Anthony Sowell's house
Serial Killer House in Cleveland, Ohio
Anthony Sowell's house was located at 12205 Imperial Avenue in Cleveland, Ohio.
These days, the property no longer exists, as it was torn down following his conviction and converted into a memorial garden for his victims.
Sowell, who was nicknamed "the Cleveland Strangler", murdered at least 11 women between 2007 and 2009.
The former marine had a history of sexual violence. In 1990, he was sentenced to 15 years in prison after he pleaded guilty to attempted rape.
He was released on June 20th, 2005, at the age of 45. Although he was registered as a sex offender, a psychiatric report at the time concluded that he was unlikely to reoffend.
Following his release, he got a job with a local company that designed custom rubber parts. He also began a live-in relationship with a woman named Lori Frazier.
From the outside, it appeared as though Sowell had turned a corner and successfully reintegrated with society. However, behind closed doors, he was beginning to regularly abuse crack cocaine.
The thin veneer of his rehabilitation started to peel away in 2007 after he was fired by his employer for failing to show up at work. Around the same time, his relationship with Frazier also came to an end.
After losing his job, Sowell began collecting unemployment and selling scrap metal to get by. By that stage, he had developed a full-blown crack cocaine addiction.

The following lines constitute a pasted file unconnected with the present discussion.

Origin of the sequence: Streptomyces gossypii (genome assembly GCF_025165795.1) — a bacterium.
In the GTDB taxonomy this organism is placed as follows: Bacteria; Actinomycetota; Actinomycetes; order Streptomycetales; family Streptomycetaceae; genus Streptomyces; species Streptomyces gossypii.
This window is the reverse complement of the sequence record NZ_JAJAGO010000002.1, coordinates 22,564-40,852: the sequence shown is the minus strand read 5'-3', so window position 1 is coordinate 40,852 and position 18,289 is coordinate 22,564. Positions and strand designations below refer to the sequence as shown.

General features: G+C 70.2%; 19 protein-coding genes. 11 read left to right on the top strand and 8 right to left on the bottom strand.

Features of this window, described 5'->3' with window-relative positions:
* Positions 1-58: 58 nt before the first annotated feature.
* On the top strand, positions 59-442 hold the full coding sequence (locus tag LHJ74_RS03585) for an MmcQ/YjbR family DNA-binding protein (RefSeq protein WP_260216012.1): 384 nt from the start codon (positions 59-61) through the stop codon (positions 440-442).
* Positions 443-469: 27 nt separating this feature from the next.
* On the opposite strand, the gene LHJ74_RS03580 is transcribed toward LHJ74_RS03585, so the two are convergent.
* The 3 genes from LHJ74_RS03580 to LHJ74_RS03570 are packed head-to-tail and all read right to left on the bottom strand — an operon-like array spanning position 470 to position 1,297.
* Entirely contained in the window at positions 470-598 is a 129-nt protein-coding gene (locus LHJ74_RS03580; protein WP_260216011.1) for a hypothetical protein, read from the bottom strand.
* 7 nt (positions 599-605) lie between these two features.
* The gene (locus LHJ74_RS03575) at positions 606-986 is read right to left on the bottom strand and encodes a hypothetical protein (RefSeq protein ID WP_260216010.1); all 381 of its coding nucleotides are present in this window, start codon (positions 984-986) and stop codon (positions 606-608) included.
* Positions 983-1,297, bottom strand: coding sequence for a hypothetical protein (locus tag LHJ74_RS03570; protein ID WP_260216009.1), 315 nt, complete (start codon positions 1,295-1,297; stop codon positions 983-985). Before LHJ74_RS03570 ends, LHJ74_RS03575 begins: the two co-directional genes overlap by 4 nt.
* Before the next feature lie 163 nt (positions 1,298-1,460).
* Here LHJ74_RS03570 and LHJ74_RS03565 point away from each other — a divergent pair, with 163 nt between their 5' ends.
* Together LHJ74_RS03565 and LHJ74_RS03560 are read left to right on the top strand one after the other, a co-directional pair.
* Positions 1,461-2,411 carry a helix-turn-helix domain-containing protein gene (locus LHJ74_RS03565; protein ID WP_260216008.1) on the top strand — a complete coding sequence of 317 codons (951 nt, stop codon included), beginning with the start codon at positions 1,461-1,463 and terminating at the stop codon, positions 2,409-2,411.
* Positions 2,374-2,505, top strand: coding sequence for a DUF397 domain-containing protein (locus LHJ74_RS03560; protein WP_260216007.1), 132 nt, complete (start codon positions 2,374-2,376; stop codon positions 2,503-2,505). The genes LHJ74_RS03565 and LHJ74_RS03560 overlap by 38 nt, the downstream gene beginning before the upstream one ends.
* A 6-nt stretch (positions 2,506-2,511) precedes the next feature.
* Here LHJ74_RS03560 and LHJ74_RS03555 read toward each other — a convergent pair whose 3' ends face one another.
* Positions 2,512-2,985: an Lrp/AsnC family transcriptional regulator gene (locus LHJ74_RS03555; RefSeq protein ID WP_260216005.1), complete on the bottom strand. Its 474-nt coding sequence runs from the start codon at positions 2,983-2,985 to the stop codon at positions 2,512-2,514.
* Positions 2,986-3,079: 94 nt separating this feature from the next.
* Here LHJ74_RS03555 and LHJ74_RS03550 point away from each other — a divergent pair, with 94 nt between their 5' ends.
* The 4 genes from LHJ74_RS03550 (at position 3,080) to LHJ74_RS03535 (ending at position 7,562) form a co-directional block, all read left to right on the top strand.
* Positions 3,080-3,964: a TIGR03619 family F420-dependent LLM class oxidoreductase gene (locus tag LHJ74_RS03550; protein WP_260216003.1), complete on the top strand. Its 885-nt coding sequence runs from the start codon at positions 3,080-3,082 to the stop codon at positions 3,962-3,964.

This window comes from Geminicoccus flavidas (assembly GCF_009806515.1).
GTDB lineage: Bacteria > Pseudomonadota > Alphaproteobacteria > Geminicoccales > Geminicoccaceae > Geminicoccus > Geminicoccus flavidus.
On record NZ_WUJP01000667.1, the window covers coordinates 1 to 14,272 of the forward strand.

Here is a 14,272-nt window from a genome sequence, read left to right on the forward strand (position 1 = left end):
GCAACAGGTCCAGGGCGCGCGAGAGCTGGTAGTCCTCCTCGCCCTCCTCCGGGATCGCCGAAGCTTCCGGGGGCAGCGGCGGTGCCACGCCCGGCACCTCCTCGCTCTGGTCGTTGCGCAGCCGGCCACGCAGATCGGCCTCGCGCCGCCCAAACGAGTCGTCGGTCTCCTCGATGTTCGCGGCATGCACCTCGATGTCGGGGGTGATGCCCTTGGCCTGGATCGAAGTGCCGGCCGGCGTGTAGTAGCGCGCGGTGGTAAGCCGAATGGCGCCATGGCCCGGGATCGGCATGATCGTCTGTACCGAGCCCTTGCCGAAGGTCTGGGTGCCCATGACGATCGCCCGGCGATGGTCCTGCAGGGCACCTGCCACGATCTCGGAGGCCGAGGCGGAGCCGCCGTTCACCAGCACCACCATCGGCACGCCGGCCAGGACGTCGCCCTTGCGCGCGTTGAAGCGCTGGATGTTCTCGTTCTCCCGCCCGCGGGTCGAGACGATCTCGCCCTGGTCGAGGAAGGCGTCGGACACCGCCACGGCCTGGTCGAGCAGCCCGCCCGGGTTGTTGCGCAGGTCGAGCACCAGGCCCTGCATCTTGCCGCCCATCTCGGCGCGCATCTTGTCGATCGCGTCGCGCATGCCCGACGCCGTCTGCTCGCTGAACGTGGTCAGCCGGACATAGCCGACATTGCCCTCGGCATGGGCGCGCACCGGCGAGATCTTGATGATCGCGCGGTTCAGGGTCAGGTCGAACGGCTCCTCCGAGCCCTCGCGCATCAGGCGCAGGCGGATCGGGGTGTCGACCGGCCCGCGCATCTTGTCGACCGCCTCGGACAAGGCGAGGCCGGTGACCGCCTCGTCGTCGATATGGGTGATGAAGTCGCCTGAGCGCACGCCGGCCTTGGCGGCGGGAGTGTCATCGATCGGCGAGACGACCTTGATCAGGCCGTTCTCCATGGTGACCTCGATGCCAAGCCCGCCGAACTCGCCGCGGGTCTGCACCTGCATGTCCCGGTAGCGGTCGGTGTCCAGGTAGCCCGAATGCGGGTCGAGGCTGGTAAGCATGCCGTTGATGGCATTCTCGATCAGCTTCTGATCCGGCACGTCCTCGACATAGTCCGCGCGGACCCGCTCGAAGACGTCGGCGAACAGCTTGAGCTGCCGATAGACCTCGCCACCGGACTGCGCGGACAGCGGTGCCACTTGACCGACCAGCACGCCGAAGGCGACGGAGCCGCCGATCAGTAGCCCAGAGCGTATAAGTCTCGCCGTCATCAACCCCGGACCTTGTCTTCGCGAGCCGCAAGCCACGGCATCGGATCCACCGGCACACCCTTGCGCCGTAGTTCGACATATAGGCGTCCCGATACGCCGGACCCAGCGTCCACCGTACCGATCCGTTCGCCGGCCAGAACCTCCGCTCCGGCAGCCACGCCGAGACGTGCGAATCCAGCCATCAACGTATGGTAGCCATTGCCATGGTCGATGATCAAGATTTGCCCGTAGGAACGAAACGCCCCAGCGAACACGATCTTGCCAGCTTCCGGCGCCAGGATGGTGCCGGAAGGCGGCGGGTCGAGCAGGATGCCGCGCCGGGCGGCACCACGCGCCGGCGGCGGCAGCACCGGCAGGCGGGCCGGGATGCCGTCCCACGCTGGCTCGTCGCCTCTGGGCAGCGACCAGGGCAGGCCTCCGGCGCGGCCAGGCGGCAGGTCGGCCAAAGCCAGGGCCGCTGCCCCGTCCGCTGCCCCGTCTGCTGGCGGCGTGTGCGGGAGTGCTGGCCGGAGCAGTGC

Despite his personal troubles, he was known by his neighbors as a friendly guy who regularly invited people back to his place to "party".
In 2007, Sowell began luring vulnerable women with substance abuse issues to his home by promising them alcohol and drugs. Once they arrived at his house, they would usually sit around drinking beer and smoking crack together.
At first, everything seemed fine. Sowell was pleasant, non-threatening, and willing to share his drugs. However, after some time, his mood would suddenly shift. At that point, he would beat them, force them to undress, and subject them to sexual violence.
The women who survived these encounters recalled how he became eerily calm following the attack and even offered them food and money. He then sat and watched as they walked out the front door.
Sadly, many of the victims who stepped inside 12205 Imperial Avenue never got the chance to leave.